Friday, September 14, 2012

US Intelligence warned embassy of threat 48 hrs in advance of attack.

By Suzanne Kelly CNN
Concerned about the reaction to an anti-Muslim film that was gaining attention online, the U.S. intelligence community sent a cable to the embassy in Egypt warning of the concern, a U.S. official told CNN. It was sent 48 hours before the protests in Cairo and Benghazi in Libya, the official said.
The cable did not discuss any specific threat, the official said. It warned instead about the existence of the movie being posted on the internet and the fact that it was gaining attention. A seven minute portion of the movie aired on an Egyptian TV talk show the weekend before the protests started, according to a Department of Homeland Security/Federal Bureau of Intelligence memo obtained by CNN on Thursday.
The cable was not sent to the embassy in Tripoli, Libya or the consulate in Benghazi. US officials have said there was no intelligence ahead of the attack in Benghazi, which intelligence officials still believe was not planned. The White House spokesman Jay Carney said Friday there was no "actionable intelligence" indicating an attack was being planned.
There are hundreds if not thousands of cables sent each day, the official said, and there was no specific threat attached to this one, because a specific threat was not known.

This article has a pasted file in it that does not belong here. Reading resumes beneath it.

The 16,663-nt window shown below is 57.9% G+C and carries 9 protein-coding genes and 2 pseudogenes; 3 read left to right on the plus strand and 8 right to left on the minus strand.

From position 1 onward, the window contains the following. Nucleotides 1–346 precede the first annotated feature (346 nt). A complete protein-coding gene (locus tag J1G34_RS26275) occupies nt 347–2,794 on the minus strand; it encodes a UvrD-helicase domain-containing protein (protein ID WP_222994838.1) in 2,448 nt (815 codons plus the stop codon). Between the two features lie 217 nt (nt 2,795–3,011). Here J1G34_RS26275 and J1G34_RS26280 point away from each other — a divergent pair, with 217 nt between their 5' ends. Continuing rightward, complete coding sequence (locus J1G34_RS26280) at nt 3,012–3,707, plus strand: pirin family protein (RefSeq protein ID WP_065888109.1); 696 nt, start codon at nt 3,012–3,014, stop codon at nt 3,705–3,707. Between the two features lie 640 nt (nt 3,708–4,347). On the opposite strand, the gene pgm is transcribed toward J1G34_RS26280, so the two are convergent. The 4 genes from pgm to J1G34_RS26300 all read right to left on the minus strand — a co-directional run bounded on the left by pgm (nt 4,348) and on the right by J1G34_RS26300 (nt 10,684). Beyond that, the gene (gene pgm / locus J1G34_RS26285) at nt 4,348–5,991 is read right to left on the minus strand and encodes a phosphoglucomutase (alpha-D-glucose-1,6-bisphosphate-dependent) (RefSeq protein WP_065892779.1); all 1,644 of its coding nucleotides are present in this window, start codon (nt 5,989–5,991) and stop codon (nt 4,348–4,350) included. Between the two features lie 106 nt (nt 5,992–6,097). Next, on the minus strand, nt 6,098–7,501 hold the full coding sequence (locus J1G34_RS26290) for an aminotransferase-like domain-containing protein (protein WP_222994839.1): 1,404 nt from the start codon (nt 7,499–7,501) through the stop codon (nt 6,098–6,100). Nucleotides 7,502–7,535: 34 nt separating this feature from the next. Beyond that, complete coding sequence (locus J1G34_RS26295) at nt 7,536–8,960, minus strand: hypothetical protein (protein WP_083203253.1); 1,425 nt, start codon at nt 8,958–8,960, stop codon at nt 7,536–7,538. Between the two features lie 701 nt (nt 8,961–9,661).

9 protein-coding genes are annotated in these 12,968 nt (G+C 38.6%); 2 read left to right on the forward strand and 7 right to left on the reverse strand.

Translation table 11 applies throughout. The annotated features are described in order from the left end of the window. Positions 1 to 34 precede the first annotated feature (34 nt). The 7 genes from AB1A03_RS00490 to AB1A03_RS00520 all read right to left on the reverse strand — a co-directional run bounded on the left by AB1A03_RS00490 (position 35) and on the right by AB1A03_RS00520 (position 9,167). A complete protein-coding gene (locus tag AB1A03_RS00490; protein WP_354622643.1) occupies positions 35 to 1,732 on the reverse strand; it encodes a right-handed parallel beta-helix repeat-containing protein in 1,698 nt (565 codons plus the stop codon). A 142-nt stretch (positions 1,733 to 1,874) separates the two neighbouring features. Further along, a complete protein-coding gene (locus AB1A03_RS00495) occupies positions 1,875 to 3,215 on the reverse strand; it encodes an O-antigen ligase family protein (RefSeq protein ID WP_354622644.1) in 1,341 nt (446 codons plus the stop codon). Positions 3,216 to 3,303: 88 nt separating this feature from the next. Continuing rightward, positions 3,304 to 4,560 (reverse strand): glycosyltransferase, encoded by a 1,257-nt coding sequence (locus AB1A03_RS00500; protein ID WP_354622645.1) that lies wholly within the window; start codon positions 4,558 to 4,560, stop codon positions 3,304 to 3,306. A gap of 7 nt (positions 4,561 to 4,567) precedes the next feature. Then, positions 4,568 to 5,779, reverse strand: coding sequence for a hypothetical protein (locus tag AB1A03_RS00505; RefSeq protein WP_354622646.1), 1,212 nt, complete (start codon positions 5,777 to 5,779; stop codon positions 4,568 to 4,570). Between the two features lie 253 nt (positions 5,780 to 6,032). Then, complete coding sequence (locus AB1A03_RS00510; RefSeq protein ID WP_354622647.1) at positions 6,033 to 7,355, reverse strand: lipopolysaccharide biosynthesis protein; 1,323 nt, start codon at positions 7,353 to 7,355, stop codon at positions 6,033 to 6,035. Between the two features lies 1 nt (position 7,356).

Former Navy Seal among dead in Libya

One of the Americans killed alongside Ambassador Christopher Stevens in an attack on a U.S. diplomatic mission in Libya Tuesday told ABC News before his death that he was working with the State Department on an intelligence mission to round up dangerous weapons in the war-torn nation.
In an interview with ABC News last month, Glen Doherty, a 42-year-old former Navy SEAL who worked as a contractor with the State Department, said he personally went into the field to track down so-called MANPADS, shoulder-fired surface-to-air missiles, and destroy them.

After the fall of dictator Moammar Gadhafi, the State Department launched a mission to round up thousands of MANPADS that may have been looted from military installations across the country. U.S. officials previously told ABC News they were concerned the MANPADS could fall into the hands of terrorists, creating a threat to commercial airliners.


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